Carmen
Full Member
Posts: 17
Joined: Tue Aug 31, 2010 10:04 pm
Location: SC

is it important to get the clods and rocks out?

I'm in the process of converting a section of yard into a place to plant veggies next year. I did a small section of it (maybe 1/6 of the available space) which took me several hours of hard work. I dug up maybe 5 inches of grass, red clay, and rocks. I seperated most of the rocks out and broke up all the clods (which are almost as hard as rocks). I intend to mix in some composted manure and top soil and cover it with newspaper,then let it sit til next spring. My question is...how nessacary is it to break up all the clods and remove the rocks? It seems to me they would impede root growth. I don't mind doing the hard work as long as it is beneficial!
Last edited by Carmen on Thu May 19, 2011 2:44 pm, edited 1 time in total.

wordwiz
Green Thumb
Posts: 331
Joined: Fri Dec 10, 2010 4:44 pm
Location: Cincinnati

IME, clay only becomes cloddy if worked when it is not dry. If it is allowed to dry completely, you should have a clod larger than a big pebble.

As far as this winter goes, if you are far enough north for any solid freezes (4-6" deep) any clods you create this year will melt by next spring. Another good amendment would be crimson clover. Inexpensive, fixes nitrogen, makes a great winter cover crop, can be mowed and then turned under in the spring, adding lots of organic material to the soil.

I always remove large rocks and even smaller ones (golf ball or larger) when I find them. A few rocks never seem to bother plants.

Mike

Carmen
Full Member
Posts: 17
Joined: Tue Aug 31, 2010 10:04 pm
Location: SC

Thanks for the advice. I like in SC, so it doens't freeze much here (I don't think it would freeze the ground).

TZ -OH6
Super Green Thumb
Posts: 2097
Joined: Fri Jul 25, 2008 7:27 pm
Location: Mid Ohio

You don't have to have perfect soil the first year. I have/had big clay clods and rocks, and no tiller. Most big plants will grow fine in with the big (apple sized) clods and rocks. They send roots into cracks in the clods and help break them up. Things like onions, garlic, lettuce etc might have problems in rough soil. I spade turn the garden spring and fall and let the clay clods dry in the sun for a few days and then whack them with a shovel to shatter them. Rocks dry out faster than the soil so can be easily seen on top a few days after turning. I have paved the walk ways around the plots with the rocks take from my soil, and after three years of picking, the rocks are down to saltine cracker size and there is more soil than clods.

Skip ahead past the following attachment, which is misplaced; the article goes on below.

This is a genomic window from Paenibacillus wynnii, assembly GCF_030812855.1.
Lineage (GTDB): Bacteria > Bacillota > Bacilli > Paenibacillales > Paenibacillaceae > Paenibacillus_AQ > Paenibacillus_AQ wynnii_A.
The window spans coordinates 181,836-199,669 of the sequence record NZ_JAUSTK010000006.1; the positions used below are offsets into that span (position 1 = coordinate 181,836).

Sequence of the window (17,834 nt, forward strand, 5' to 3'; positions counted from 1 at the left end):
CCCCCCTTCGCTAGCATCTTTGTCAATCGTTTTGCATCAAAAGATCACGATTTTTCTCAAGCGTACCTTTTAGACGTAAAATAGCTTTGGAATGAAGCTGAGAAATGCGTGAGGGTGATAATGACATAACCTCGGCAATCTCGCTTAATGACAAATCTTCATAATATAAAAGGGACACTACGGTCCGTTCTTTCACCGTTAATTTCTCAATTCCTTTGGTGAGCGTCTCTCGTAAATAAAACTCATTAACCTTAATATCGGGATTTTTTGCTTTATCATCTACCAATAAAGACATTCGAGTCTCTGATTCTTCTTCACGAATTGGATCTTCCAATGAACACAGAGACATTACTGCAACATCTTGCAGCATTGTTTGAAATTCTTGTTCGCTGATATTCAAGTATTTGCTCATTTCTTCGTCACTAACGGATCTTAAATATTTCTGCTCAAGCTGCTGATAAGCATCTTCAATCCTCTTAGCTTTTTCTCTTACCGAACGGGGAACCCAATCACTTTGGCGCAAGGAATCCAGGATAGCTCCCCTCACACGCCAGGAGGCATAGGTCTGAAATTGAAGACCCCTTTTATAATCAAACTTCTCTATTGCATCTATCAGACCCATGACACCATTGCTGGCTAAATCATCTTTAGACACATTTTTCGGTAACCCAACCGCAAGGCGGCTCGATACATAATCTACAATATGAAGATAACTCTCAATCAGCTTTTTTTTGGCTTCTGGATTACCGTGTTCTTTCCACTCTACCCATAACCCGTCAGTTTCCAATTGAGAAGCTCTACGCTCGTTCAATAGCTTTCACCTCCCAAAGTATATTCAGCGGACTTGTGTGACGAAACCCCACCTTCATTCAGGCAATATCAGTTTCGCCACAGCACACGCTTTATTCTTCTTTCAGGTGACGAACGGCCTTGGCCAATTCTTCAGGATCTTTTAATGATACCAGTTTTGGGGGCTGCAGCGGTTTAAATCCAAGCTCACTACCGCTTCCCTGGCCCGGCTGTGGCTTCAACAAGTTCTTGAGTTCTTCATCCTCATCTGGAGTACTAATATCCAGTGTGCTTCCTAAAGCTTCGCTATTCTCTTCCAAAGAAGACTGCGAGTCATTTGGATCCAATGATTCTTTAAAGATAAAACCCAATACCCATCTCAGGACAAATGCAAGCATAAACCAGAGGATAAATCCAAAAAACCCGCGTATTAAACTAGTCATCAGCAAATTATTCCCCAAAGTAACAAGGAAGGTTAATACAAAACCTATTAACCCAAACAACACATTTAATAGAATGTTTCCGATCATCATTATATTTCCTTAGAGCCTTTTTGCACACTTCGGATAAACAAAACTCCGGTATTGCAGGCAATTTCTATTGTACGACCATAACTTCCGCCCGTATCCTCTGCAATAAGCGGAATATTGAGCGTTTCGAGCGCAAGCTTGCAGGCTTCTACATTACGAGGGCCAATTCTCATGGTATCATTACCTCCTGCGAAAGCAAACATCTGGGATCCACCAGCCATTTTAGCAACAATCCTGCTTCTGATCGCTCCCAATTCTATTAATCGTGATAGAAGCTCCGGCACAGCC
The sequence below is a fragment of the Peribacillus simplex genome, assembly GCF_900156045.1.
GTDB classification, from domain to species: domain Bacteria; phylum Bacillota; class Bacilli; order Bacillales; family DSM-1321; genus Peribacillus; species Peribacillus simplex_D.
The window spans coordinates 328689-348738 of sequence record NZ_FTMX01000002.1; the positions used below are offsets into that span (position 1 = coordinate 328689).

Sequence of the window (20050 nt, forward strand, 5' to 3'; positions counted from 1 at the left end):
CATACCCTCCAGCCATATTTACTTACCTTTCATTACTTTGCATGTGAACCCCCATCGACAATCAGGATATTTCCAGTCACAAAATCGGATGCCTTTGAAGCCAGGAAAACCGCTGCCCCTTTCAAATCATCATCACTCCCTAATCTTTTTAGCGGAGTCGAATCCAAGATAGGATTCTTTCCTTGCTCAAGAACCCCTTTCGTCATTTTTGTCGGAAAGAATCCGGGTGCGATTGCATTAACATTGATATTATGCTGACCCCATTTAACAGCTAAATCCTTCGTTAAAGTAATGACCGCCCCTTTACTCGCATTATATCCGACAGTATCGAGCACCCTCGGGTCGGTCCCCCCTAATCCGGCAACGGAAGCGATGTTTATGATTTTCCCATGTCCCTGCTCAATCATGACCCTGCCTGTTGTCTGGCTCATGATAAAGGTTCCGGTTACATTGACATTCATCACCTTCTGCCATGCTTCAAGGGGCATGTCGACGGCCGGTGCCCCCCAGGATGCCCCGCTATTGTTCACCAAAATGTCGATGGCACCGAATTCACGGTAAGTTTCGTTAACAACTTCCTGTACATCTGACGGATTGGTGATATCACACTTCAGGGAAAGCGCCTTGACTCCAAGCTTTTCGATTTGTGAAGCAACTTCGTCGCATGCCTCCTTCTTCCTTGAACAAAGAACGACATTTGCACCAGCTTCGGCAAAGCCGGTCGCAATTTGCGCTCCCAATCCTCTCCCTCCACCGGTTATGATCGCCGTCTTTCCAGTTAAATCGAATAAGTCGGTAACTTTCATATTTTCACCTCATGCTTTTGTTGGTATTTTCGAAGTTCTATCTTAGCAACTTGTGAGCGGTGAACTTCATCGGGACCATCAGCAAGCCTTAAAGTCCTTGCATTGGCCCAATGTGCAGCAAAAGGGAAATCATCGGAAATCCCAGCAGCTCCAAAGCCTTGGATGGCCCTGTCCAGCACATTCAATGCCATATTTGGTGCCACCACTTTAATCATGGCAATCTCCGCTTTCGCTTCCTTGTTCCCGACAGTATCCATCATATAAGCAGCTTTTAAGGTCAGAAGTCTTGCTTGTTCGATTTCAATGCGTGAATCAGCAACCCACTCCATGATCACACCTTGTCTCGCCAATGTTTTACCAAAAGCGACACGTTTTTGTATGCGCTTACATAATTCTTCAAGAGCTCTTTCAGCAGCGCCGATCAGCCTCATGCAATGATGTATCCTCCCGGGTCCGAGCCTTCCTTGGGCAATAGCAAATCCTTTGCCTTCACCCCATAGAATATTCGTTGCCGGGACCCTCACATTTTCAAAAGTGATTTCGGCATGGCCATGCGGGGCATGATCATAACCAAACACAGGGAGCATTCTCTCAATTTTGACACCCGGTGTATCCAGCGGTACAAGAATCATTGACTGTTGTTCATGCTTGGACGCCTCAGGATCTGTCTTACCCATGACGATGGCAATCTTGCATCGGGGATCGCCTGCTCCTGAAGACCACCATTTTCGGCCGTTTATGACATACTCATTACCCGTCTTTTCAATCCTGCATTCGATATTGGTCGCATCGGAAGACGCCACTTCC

User avatar
jal_ut
Super Green Thumb
Posts: 7453
Joined: Sun Jan 18, 2009 10:20 pm
Location: Northern Utah Zone 5

It would be ok to remove the rocks when you need a rock to huck at a dog. It is not a big problem. The clods will be broken down by natural means next year. The manure and mulch will benefit that soil immensely.
Gardening at 5000 feet elevation, zone 4/5 Northern Utah, Frost free from May 25 to September 8 +/-

DoubleDogFarm
Super Green Thumb
Posts: 6113
Joined: Sun Mar 28, 2010 11:43 pm

would be ok to remove the rocks when you need a rock to huck at a dog.
What James meant to say was, "Cat". :wink: My dog would bring it back!

Carmen, Why are we waiting until next year? Plenty of growing season left this year. Giddy-up!

Eric

pickupguy07
Senior Member
Posts: 253
Joined: Thu May 12, 2011 7:06 pm
Location: GA

wordwiz wrote:IME, clay only becomes cloddy if worked when it is not dry. If it is allowed to dry completely, you should have a clod larger than a big pebble.

Mike
I can second that...
I tilled up a garden spot for the first time this year.... added in a couple 4 x 6 x 4 trailor loads of horse manure (from stables) Ground got very nice, and I am excited about the planst it is producing.

I did (one time till my soil when it was too wet, and it codded up, and then got "hard as a rock". When it dried out I tilled it again to help solve the problem. So if you live where there is a lot of caly soil (like I do in GA).. never till the ground if it is wet.

My Dad has a garden behind his house... he's been planting it in the same place now for about 10 years... his soil is fine a pebbles. So easy to till, and hoe out weeds.
Life is great..... but if you get lemons - compost them :-)
Near Atlanta GA... newbie to gardening & Composting

TZ -OH6
Super Green Thumb
Posts: 2097
Joined: Fri Jul 25, 2008 7:27 pm
Location: Mid Ohio

I'm talking clay, not clay soil. Here it shows up as a layer below the topsoil, and can start from just under the sod to about 9" deep. Dry clay has to be chipped out, moist clay needs to be sliced out. Clods are either dry enough to shatter with a sharp blow or have to be sliced up into smaller clods. Sometimes a big clod will separate into pieces if some roots penetrate the right way.



Return to “Vegetable Gardening Forum”